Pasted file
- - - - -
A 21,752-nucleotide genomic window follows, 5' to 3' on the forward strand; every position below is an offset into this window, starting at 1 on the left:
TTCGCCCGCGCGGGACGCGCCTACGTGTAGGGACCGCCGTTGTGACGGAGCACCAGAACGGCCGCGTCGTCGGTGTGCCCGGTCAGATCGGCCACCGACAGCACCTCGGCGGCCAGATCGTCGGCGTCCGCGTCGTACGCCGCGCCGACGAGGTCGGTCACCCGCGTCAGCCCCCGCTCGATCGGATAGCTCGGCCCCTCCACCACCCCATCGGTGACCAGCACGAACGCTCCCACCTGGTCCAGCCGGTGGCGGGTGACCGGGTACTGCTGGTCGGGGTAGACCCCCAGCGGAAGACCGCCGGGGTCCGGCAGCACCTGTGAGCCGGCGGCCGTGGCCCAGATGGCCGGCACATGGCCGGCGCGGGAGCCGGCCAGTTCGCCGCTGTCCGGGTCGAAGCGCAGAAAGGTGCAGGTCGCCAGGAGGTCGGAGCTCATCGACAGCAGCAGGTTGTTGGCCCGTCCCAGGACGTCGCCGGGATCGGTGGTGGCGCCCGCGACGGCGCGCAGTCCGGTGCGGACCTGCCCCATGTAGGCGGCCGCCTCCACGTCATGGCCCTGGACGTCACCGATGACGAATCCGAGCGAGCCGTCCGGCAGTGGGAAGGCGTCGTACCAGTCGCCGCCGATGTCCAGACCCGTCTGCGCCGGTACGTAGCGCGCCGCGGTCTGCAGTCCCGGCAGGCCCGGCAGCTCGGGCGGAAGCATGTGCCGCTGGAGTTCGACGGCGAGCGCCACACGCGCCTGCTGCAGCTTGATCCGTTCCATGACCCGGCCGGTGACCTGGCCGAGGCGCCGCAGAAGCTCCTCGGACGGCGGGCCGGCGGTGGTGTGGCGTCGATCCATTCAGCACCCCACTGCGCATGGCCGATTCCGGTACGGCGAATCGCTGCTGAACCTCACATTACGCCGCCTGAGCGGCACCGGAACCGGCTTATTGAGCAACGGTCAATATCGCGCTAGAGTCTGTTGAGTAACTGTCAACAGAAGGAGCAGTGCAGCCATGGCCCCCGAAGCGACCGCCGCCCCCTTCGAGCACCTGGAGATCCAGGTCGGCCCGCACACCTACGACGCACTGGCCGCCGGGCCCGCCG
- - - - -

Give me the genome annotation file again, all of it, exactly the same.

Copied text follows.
A 21,752-nucleotide genomic window follows, 5' to 3' on the forward strand; every position below is an offset into this window, starting at 1 on the left:
TTCGCCCGCGCGGGACGCGCCTACGTGTAGGGACCGCCGTTGTGACGGAGCACCAGAACGGCCGCGTCGTCGGTGTGCCCGGTCAGATCGGCCACCGACAGCACCTCGGCGGCCAGATCGTCGGCGTCCGCGTCGTACGCCGCGCCGACGAGGTCGGTCACCCGCGTCAGCCCCCGCTCGATCGGATAGCTCGGCCCCTCCACCACCCCATCGGTGACCAGCACGAACGCTCCCACCTGGTCCAGCCGGTGGCGGGTGACCGGGTACTGCTGGTCGGGGTAGACCCCCAGCGGAAGACCGCCGGGGTCCGGCAGCACCTGTGAGCCGGCGGCCGTGGCCCAGATGGCCGGCACATGGCCGGCGCGGGAGCCGGCCAGTTCGCCGCTGTCCGGGTCGAAGCGCAGAAAGGTGCAGGTCGCCAGGAGGTCGGAGCTCATCGACAGCAGCAGGTTGTTGGCCCGTCCCAGGACGTCGCCGGGATCGGTGGTGGCGCCCGCGACGGCGCGCAGTCCGGTGCGGACCTGCCCCATGTAGGCGGCCGCCTCCACGTCATGGCCCTGGACGTCACCGATGACGAATCCGAGCGAGCCGTCCGGCAGTGGGAAGGCGTCGTACCAGTCGCCGCCGATGTCCAGACCCGTCTGCGCCGGTACGTAGCGCGCCGCGGTCTGCAGTCCCGGCAGGCCCGGCAGCTCGGGCGGAAGCATGTGCCGCTGGAGTTCGACGGCGAGCGCCACACGCGCCTGCTGCAGCTTGATCCGTTCCATGACCCGGCCGGTGACCTGGCCGAGGCGCCGCAGAAGCTCCTCGGACGGCGGGCCGGCGGTGGTGTGGCGTCGATCCATTCAGCACCCCACTGCGCATGGCCGATTCCGGTACGGCGAATCGCTGCTGAACCTCACATTACGCCGCCTGAGCGGCACCGGAACCGGCTTATTGAGCAACGGTCAATATCGCGCTAGAGTCTGTTGAGTAACTGTCAACAGAAGGAGCAGTGCAGCCATGGCCCCCGAAGCGACCGCCGCCCCCTTCGAGCACCTGGAGATCCAGGTCGGCCCGCACACCTACGACGCACTGGCCGCCGGGCCCGCCG